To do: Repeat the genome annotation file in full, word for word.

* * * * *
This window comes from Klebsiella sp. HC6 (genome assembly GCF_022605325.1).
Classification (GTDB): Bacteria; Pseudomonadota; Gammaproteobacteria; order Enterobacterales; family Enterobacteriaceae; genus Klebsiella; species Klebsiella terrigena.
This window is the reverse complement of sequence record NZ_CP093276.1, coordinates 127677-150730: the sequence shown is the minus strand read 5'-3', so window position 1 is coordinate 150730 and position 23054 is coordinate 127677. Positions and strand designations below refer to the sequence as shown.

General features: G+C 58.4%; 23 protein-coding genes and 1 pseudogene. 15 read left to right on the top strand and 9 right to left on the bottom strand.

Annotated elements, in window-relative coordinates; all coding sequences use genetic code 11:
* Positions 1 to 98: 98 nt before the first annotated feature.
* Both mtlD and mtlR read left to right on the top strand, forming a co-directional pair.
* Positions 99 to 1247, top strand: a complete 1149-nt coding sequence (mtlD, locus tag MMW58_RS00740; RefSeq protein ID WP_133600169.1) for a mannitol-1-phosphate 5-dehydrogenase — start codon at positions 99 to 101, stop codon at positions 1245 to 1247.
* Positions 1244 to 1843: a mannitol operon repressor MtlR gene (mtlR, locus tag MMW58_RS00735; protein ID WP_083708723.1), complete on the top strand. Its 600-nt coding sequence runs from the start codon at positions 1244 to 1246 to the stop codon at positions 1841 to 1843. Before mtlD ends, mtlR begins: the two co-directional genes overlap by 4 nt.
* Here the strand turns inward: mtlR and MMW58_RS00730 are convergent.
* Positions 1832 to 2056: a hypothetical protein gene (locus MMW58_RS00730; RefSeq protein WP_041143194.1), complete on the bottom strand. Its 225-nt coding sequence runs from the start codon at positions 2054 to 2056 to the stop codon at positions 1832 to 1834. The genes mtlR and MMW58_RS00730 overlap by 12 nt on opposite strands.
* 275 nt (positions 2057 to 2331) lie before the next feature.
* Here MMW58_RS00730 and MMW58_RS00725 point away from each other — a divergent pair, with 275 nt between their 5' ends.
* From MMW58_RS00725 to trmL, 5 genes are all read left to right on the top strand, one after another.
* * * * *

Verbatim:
This window comes from Klebsiella sp. HC6 (genome assembly GCF_022605325.1).
Classification (GTDB): Bacteria; Pseudomonadota; Gammaproteobacteria; order Enterobacterales; family Enterobacteriaceae; genus Klebsiella; species Klebsiella terrigena.
This window is the reverse complement of sequence record NZ_CP093276.1, coordinates 127677-150730: the sequence shown is the minus strand read 5'-3', so window position 1 is coordinate 150730 and position 23054 is coordinate 127677. Positions and strand designations below refer to the sequence as shown.

General features: G+C 58.4%; 23 protein-coding genes and 1 pseudogene. 15 read left to right on the top strand and 9 right to left on the bottom strand.

Annotated elements, in window-relative coordinates; all coding sequences use genetic code 11:
* Positions 1 to 98: 98 nt before the first annotated feature.
* Both mtlD and mtlR read left to right on the top strand, forming a co-directional pair.
* Positions 99 to 1247, top strand: a complete 1149-nt coding sequence (mtlD, locus tag MMW58_RS00740; RefSeq protein ID WP_133600169.1) for a mannitol-1-phosphate 5-dehydrogenase — start codon at positions 99 to 101, stop codon at positions 1245 to 1247.
* Positions 1244 to 1843: a mannitol operon repressor MtlR gene (mtlR, locus tag MMW58_RS00735; protein ID WP_083708723.1), complete on the top strand. Its 600-nt coding sequence runs from the start codon at positions 1244 to 1246 to the stop codon at positions 1841 to 1843. Before mtlD ends, mtlR begins: the two co-directional genes overlap by 4 nt.
* Here the strand turns inward: mtlR and MMW58_RS00730 are convergent.
* Positions 1832 to 2056: a hypothetical protein gene (locus MMW58_RS00730; RefSeq protein WP_041143194.1), complete on the bottom strand. Its 225-nt coding sequence runs from the start codon at positions 2054 to 2056 to the stop codon at positions 1832 to 1834. The genes mtlR and MMW58_RS00730 overlap by 12 nt on opposite strands.
* 275 nt (positions 2057 to 2331) lie before the next feature.
* Here MMW58_RS00730 and MMW58_RS00725 point away from each other — a divergent pair, with 275 nt between their 5' ends.
* From MMW58_RS00725 to trmL, 5 genes are all read left to right on the top strand, one after another.